A Literary House Call
The very evening of my second day in Göttingen, although still jetlagged, I took part in a literary Hausbesuch (“house call”), as it was called in the programme. Irmy Schweiger, who had invited me to Germany and is in charge of literary exchange in the Intercultural German Studies Department at the University of Göttingen, accompanied me that evening and translated the event to me as “拜访” (“to visit someone”). It was to be the ninth such Hausbesuch. These literary house calls were started up by Hauke Hückstädt, former director of the Göttingen Literary Centre: the point is to move literary readings from the public to the private realm, where literature knocks at the door like a guest and walks in for a casual, cheerful house call. For lack of space, the crowd usually can’t be big, around 20-30 people, who are not informed of the identity and address of the “host” until they buy a ticket, so as to give the event a somewhat more mysterious touch. It could be a friend, co-worker or someone else.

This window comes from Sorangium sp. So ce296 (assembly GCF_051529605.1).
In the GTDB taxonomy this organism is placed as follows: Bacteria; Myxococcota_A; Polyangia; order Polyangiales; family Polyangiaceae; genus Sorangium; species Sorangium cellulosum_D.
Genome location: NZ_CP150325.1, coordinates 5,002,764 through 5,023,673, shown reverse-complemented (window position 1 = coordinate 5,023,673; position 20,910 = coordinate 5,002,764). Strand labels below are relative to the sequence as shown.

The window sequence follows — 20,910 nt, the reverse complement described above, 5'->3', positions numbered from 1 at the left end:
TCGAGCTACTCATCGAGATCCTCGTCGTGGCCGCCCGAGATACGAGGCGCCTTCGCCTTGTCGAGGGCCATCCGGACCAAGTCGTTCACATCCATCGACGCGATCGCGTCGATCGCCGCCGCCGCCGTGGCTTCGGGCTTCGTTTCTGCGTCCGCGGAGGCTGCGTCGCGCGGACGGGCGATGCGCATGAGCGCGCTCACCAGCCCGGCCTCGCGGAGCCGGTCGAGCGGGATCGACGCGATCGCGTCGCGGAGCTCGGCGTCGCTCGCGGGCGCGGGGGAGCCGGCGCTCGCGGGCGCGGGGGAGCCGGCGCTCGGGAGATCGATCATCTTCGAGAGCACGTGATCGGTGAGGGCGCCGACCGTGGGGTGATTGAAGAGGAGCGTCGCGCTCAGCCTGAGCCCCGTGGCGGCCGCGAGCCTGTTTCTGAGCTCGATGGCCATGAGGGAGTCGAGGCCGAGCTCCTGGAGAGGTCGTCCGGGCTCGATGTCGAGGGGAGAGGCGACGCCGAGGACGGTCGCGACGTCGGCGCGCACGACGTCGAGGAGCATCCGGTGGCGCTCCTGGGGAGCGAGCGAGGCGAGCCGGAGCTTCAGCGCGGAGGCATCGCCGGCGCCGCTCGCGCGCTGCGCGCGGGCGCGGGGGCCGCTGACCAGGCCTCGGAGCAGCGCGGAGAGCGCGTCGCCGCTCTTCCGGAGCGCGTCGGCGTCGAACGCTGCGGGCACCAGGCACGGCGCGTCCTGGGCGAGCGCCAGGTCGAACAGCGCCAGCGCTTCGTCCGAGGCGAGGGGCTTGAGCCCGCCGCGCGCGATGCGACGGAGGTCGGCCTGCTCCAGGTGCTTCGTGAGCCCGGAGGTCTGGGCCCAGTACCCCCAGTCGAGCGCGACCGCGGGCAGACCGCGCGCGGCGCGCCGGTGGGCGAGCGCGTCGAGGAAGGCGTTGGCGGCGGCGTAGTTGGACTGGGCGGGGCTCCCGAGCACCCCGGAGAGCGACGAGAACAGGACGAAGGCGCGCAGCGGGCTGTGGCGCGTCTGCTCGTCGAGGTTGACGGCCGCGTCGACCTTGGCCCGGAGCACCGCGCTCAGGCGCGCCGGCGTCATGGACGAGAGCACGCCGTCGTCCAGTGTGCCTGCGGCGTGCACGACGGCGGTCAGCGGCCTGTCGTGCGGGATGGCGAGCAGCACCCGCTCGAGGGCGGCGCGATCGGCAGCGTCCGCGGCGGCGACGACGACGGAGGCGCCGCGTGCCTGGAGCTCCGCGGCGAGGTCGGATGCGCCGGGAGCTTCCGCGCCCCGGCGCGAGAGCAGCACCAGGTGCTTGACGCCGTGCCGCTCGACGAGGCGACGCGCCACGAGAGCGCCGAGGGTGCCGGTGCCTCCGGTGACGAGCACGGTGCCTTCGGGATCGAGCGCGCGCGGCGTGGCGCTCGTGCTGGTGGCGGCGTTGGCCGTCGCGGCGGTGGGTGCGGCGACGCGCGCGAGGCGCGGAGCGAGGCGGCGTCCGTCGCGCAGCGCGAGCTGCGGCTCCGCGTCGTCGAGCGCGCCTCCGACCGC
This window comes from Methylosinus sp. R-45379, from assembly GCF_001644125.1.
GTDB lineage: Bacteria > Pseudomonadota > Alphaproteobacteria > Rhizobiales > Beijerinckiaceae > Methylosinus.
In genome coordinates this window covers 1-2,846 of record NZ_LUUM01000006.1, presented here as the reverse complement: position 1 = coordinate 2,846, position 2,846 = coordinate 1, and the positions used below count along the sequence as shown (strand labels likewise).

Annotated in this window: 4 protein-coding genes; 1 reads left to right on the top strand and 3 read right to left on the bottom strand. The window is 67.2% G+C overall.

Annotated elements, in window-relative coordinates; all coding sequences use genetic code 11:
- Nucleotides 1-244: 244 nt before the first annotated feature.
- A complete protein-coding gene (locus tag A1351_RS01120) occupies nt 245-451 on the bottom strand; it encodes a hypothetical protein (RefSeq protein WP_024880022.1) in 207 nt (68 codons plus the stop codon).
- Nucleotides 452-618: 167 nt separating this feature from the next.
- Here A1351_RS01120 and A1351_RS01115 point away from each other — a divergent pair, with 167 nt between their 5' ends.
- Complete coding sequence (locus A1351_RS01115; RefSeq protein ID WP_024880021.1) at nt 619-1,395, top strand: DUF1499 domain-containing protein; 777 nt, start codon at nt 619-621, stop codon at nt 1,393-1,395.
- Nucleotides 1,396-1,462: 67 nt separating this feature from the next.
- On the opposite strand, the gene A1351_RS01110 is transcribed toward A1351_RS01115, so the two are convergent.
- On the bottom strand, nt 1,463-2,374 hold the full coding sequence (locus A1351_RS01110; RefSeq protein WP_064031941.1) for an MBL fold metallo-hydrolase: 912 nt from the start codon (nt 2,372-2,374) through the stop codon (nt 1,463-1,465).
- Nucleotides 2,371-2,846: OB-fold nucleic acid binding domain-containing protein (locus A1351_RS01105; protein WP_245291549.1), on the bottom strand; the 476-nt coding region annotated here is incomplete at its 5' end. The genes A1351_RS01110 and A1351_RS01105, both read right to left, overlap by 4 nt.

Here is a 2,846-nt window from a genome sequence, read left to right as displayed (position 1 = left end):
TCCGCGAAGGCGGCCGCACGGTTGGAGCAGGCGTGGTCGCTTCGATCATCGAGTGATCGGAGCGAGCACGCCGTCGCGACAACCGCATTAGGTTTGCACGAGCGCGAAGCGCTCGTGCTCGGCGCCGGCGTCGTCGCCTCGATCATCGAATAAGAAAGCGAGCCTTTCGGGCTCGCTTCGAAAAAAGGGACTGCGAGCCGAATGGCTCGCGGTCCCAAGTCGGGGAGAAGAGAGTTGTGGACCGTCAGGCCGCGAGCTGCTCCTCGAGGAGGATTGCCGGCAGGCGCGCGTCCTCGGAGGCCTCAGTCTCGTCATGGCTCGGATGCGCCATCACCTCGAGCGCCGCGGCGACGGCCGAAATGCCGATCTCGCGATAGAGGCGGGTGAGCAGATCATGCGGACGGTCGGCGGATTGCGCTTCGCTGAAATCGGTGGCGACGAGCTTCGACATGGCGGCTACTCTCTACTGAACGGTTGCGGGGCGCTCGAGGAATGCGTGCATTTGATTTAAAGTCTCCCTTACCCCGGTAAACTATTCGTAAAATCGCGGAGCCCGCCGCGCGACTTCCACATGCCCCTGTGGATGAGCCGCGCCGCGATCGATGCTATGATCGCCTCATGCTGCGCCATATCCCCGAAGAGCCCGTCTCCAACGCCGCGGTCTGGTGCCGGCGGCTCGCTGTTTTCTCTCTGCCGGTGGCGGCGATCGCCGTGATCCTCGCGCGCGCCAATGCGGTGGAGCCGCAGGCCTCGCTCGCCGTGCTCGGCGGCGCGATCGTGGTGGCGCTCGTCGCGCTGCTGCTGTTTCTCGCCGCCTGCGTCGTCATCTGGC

As we walked through a long stretch of woods on the way there, Irmy told me that our host that evening was, surprisingly enough, her own daughter’s schoolteacher. The guest of honour, the one who provides the literature, was Lutz Seiler, a German writer who has won several awards, including the Ingeborg Bachmann Prize, a major distinction in the German-speaking world. He started out writing poetry and switched to novels later on, he’s famous for his very elegant prose. Unfortunately, I’m not familiar with this author because his works haven’t been translated into Chinese yet. After a while Irmy and I got to talking about eloquence and translation: Compared to works characterized by complicated plots or subject-matter, writers of highly sophisticated prose are harder to put across to another culture through translation because what is special about their use of language changes and disappears, or even loses its meaning in translation if badly done. This is just the old problem of literary translation, although, as a writer, I cannot help being a bit moved by the subtlety and complexity of the task, for this is precisely what goes to make up the sensitivity, the limitations and the pride of literature.